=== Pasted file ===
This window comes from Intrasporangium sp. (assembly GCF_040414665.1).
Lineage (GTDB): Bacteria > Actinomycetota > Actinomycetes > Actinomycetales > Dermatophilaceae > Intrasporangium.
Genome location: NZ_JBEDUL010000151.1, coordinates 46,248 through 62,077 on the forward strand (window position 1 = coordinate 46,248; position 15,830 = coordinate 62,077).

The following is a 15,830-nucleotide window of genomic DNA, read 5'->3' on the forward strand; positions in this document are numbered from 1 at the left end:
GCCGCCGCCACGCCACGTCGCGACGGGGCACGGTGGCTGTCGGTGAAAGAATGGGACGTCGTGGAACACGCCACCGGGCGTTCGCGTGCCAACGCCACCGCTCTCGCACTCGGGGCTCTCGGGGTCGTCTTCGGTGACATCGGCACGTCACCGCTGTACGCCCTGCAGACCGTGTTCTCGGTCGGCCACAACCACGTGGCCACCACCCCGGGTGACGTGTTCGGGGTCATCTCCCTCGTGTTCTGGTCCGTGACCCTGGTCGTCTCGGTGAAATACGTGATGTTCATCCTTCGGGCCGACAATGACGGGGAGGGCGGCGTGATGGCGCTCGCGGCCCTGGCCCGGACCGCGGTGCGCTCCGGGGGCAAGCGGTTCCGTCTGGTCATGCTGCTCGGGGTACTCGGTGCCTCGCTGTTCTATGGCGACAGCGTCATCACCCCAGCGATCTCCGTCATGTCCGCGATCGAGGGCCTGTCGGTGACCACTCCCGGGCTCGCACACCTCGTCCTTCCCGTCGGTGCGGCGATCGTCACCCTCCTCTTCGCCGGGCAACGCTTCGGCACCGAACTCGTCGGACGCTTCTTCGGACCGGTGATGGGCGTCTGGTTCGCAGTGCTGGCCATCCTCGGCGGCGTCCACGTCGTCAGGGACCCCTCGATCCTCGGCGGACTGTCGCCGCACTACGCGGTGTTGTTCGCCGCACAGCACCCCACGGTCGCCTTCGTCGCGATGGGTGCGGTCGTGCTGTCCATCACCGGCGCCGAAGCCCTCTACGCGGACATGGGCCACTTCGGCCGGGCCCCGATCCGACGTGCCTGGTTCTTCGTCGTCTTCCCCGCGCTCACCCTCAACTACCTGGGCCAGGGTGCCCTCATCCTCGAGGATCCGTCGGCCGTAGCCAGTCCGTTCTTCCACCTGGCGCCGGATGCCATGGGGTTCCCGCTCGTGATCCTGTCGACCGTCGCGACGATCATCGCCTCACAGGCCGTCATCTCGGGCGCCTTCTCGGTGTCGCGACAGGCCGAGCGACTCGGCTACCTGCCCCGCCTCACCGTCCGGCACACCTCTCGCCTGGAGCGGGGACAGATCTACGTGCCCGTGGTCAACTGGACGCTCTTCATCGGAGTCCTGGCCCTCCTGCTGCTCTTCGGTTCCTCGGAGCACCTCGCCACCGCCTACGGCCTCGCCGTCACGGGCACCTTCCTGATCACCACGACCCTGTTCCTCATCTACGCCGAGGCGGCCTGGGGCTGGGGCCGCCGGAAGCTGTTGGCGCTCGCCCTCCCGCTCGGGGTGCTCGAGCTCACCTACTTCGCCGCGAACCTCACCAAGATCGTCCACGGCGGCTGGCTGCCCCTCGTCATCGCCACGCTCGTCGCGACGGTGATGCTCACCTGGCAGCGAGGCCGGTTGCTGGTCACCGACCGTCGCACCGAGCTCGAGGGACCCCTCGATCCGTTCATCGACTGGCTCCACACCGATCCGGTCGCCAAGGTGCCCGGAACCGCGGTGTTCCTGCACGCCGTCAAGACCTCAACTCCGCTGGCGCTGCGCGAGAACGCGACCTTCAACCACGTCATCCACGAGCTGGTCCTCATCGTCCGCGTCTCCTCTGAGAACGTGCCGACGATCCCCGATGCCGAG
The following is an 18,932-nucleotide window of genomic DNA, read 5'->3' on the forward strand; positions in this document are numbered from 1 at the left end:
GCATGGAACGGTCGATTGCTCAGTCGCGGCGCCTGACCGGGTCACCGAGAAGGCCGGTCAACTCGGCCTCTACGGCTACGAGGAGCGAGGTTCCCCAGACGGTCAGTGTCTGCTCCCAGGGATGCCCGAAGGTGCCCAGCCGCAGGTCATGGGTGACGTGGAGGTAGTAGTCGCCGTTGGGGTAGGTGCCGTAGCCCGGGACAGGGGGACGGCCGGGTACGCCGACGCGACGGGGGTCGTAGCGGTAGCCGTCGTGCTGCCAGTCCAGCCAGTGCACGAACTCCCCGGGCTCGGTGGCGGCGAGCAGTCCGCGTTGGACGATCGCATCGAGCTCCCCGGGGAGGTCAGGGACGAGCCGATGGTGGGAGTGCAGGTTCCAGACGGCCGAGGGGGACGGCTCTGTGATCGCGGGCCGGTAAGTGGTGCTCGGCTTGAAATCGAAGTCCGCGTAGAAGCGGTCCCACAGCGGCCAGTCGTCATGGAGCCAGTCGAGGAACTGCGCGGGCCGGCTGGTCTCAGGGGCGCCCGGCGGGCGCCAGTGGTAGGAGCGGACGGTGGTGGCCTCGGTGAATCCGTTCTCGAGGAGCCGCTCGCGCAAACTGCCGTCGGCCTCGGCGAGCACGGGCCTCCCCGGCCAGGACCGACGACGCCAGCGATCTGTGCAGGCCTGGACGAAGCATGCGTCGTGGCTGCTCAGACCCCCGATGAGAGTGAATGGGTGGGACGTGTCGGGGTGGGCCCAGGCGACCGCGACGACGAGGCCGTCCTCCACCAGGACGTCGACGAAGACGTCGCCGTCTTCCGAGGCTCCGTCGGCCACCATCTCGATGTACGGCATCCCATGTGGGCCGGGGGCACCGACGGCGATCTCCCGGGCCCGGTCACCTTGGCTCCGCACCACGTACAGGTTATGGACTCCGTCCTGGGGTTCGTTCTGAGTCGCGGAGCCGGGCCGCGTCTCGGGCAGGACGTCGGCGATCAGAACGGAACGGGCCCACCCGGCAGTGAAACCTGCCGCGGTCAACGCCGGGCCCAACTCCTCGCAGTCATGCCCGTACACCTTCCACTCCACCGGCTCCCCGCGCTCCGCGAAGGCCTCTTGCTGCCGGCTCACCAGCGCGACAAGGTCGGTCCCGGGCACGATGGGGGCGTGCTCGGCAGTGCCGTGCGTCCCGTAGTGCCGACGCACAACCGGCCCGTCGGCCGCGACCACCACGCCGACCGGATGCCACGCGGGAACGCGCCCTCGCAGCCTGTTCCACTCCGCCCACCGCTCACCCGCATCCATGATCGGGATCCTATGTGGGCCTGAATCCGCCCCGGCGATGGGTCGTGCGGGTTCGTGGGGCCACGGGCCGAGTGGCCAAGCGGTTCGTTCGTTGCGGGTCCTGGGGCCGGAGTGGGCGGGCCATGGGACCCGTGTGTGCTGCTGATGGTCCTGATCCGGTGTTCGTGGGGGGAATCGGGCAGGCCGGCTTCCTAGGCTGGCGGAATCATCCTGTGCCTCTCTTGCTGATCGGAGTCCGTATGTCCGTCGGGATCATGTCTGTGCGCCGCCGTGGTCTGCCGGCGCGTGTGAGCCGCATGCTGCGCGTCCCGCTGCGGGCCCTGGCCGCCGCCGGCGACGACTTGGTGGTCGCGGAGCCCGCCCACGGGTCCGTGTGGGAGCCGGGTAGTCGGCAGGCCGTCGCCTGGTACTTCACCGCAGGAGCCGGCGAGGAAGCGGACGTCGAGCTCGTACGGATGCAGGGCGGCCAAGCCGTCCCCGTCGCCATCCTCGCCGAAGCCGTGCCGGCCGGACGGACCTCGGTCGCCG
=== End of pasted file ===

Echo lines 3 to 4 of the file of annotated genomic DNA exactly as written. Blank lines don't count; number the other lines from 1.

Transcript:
Genome location: NZ_JBEDUL010000151.1, coordinates 46,248 through 62,077 on the forward strand (window position 1 = coordinate 46,248; position 15,830 = coordinate 62,077).

The following is a 15,830-nucleotide window of genomic DNA, read 5'->3' on the forward strand; positions in this document are numbered from 1 at the left end: